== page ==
Medication meant to treat Parkinsons disease has been associated with sudden onset of phases of habitual gambling in people who were not gamblers otherwise.
The Mayo Clinic psychiatrists were behind the research that had shed light on such a link between gambling and the drug called dopamine agonists.
Parkinsons disease is a disorder of the nervous system. Some of its symptoms are muscle tremors, muscle rigidity, decreased mobility, stooped posture, slow voluntary movements, and a mask-like facial expression.
Researchers had learned about the gambling habit acquired by the patients of the disease during the routine visits that had made to the clinics for treatment. Researchers also found that the gambling behavior were either admitted by the patient with embarrassment or is admitted by the family members as a newly developed habit.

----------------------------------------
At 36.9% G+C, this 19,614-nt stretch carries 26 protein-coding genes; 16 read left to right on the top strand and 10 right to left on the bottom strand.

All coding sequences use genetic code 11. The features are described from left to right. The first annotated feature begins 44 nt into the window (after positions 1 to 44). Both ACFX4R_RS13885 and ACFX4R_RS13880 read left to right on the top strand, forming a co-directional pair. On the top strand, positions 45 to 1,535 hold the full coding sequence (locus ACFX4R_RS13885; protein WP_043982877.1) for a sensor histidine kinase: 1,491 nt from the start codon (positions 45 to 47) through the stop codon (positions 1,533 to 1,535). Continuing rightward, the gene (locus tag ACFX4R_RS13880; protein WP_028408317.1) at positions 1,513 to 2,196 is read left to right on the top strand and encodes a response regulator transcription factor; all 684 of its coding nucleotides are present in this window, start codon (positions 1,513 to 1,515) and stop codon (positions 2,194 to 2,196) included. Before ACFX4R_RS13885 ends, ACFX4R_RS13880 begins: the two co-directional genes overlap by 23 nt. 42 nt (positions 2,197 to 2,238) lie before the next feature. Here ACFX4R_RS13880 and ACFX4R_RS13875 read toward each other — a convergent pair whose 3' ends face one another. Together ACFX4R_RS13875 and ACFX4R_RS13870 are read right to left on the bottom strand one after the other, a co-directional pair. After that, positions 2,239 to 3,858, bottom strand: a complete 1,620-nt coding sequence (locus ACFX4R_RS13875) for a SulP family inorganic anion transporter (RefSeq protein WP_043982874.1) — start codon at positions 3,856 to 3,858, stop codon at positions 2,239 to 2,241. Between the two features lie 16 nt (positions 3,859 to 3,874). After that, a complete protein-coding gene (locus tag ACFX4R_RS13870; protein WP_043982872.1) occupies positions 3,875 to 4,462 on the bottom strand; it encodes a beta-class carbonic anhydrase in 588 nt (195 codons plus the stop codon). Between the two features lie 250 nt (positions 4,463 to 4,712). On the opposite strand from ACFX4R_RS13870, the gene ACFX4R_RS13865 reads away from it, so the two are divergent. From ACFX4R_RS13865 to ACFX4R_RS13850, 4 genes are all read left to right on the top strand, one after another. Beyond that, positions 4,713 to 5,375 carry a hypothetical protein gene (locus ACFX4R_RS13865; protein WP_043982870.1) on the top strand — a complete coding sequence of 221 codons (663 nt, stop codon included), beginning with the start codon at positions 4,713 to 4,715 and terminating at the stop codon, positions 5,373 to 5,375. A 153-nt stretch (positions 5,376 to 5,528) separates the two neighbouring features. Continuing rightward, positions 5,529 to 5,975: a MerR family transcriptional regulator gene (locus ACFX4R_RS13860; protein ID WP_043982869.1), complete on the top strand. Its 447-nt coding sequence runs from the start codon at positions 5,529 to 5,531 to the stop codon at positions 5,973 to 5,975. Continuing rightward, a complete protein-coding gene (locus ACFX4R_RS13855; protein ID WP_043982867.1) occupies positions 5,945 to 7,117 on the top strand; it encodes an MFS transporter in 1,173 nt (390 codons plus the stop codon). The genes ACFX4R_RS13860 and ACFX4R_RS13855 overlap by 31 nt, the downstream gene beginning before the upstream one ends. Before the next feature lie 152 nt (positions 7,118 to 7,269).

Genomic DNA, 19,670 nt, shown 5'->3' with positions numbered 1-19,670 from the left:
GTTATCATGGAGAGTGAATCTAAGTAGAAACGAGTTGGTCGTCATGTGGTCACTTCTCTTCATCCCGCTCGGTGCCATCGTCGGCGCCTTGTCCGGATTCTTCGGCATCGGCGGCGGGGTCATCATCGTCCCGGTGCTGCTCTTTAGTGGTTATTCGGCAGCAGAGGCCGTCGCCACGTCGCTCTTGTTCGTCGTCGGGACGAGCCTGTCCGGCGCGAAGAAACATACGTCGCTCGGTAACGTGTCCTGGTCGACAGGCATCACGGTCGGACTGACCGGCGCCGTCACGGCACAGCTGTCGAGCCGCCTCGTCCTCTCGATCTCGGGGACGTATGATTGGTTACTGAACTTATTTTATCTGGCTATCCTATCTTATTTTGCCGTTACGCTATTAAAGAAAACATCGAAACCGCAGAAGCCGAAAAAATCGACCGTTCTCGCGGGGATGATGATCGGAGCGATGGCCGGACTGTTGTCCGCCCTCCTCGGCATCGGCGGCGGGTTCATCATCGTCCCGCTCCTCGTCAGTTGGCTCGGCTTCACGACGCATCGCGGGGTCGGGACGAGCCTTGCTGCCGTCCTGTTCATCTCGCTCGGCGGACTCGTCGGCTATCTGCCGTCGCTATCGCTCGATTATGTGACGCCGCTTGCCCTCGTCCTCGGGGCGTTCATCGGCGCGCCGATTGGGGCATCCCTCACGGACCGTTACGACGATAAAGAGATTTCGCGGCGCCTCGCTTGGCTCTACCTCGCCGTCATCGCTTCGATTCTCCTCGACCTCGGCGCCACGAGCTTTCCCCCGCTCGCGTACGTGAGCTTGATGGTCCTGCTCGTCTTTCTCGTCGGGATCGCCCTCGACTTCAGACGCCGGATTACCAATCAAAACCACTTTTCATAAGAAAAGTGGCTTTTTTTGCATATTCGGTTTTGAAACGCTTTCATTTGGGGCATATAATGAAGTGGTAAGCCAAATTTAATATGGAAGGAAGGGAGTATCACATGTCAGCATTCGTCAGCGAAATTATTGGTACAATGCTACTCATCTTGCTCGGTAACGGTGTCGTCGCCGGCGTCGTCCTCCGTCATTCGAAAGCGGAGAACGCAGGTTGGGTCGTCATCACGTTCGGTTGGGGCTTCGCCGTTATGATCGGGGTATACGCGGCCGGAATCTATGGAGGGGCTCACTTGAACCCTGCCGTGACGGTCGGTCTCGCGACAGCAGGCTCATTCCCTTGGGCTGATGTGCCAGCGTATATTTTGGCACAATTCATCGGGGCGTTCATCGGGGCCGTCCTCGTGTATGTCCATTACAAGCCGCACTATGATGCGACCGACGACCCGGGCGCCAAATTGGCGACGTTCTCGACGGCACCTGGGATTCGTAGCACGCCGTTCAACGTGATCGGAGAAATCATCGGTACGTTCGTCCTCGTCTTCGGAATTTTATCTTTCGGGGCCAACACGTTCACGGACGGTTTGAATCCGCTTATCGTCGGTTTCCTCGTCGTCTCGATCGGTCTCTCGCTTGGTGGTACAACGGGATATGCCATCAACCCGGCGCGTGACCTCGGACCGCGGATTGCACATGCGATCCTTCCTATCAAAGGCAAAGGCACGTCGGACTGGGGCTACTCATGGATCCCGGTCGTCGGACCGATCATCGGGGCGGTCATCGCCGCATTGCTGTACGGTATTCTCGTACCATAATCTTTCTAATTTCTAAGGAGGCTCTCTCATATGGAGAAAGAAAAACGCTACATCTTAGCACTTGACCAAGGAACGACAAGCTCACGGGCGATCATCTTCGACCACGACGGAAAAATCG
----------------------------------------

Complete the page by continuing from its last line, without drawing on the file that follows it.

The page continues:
Researchers were then able to trace the common link between patients of Parkinson's disease with the newly acquired habit of gambling to the use of the drug carbidopa/ levodopa. One result of the research was also that the patients seem to come out of this habit once they have stopped the use of the drug.
The researchers admitted that this is for the first time there had been evidence of drug induced gambling behavior in people.
Reference: Archives of Neurology, July 2005, ,